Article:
What do I need to know about answering NOREPs?
The Notice of Recommended Educational Placement, or NOREP, (also called a Prior Written Notice in some states) is one of the most misunderstood documents in special education. For many parents, the NOREP is a document they routinely sign at IEP meetings, without any explanation as to its purpose or effect. So what is it that you need to know about the NOREP?
Your child’s school district or charter school is required to provide notice whenever it proposes or refuses to change the special education identification, placement, or provision of a Free Appropriate Public Education (FAPE) for your child. The NOREP is the form most schools use to provide that notice.
There are timelines associated with NOREPs, but they may not work like you believe. In Pennsylvania, you have 10 calendar days to return a NOREP either approving or disapproving the proposed action. This “10 day rule” is not from the Individuals with Disabilities Education Act (“IDEA”) statute or its regulations, but is generally treated as a rule based on Pennsylvania Department of Education guidance. It is important to note that states differ on this. For example, in Delaware, there are 10 school days.
In Pennsylvania, the 10 day rule works as follows:
- If you approve the action within 10 calendar days, the action goes into effect.
- If you do not answer within 10 calendar days, the school can go ahead with most actions as if you approved it (however, your consent is required for the initial provision of special education services or for an evaluation/reevaluation).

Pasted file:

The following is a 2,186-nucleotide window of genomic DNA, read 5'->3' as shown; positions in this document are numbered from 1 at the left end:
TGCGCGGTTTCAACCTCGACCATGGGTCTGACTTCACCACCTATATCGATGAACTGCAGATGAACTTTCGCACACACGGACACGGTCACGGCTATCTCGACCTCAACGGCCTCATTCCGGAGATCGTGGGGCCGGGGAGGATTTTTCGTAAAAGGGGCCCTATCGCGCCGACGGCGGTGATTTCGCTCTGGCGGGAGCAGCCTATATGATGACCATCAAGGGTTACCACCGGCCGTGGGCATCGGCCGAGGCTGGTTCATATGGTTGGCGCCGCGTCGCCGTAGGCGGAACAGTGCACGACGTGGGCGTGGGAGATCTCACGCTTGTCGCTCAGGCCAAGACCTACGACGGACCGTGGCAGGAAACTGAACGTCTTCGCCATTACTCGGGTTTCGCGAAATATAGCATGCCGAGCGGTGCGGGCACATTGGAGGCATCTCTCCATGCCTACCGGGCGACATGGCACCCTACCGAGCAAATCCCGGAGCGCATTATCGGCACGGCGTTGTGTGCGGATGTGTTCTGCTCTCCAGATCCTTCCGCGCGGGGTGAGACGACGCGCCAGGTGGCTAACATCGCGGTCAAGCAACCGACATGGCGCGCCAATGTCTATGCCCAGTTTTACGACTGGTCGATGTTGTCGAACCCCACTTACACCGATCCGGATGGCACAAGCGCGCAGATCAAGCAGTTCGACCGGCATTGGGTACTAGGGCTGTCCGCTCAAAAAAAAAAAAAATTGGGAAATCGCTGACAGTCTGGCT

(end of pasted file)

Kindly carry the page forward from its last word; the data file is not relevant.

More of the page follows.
- If you disapprove the action within 10 calendar days it may or may not go into effect depending on what else you do in that time period.
- If you disapprove (by checking the box on the NOREP), hand the NOREP in, and request mediation or due process from the Office for Dispute Resolution (“ODR”) within the 10 calendar days, the action will not go into effect until after your mediation or due process is resolved. This is called “stay put” because your child will stay in the last agreed upon program/placement until the dispute is resolved. If the dispute is resolved in your favor, the action will not go into effect.
- If you disapprove (by checking the box on the NOREP), hand in the NOREP, and then take no other action, the action can go into effect because you did not request mediation or due process from ODR. You can still request mediation or due process later, but you will not have the right to keep your child in the last agreed upon placement (the stay put).
- If you disapprove (by checking the box on the NOREP), hand in the NOREP, and then tell the school you are going to file for due process, the action can go into effect because you did not send your due process request to ODR. Even though the school was on notice of your intention, it is your responsibility to file the request and the school will not file it for you.
What if you want to approve the program, but note some concerns? Do so! Parents should feel free to use their response on the NOREP to document anything they feel is necessary to explain their response.
Finally, all parents should keep a copy of every signed NOREP for their records.
By Jacqueline C. Lembeck, Esq., McAndrews Law Offices, P.C.